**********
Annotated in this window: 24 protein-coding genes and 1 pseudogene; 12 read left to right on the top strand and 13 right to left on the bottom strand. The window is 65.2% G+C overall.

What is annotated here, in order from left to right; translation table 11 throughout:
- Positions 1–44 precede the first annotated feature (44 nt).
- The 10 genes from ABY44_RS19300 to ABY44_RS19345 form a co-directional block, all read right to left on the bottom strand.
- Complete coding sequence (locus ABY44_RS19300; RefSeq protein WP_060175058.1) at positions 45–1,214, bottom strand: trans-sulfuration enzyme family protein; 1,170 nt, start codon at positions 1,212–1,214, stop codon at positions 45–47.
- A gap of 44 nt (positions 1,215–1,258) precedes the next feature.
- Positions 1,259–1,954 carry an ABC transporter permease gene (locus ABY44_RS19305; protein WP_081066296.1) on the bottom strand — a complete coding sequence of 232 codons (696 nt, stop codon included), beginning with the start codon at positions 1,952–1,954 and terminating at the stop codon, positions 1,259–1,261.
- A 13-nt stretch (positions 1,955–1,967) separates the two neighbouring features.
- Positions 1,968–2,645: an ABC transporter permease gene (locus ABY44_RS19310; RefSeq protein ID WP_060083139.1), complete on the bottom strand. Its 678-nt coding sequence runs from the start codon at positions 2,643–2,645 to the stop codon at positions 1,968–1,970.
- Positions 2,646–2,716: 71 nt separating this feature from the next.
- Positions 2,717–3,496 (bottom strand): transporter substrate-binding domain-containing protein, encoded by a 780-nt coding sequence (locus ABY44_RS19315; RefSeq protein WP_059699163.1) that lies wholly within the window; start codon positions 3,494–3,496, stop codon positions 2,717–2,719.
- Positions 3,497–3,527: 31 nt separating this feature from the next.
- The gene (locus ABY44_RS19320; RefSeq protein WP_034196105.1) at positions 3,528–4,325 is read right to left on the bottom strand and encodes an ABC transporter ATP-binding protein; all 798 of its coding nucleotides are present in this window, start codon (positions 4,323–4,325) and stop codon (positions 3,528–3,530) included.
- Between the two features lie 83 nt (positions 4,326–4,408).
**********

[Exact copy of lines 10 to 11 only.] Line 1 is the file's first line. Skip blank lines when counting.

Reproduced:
- Positions 2,646–2,716: 71 nt separating this feature from the next.
- Positions 2,717–3,496 (bottom strand): transporter substrate-binding domain-containing protein, encoded by a 780-nt coding sequence (locus ABY44_RS19315; RefSeq protein WP_059699163.1) that lies wholly within the window; start codon positions 3,494–3,496, stop codon positions 2,717–2,719.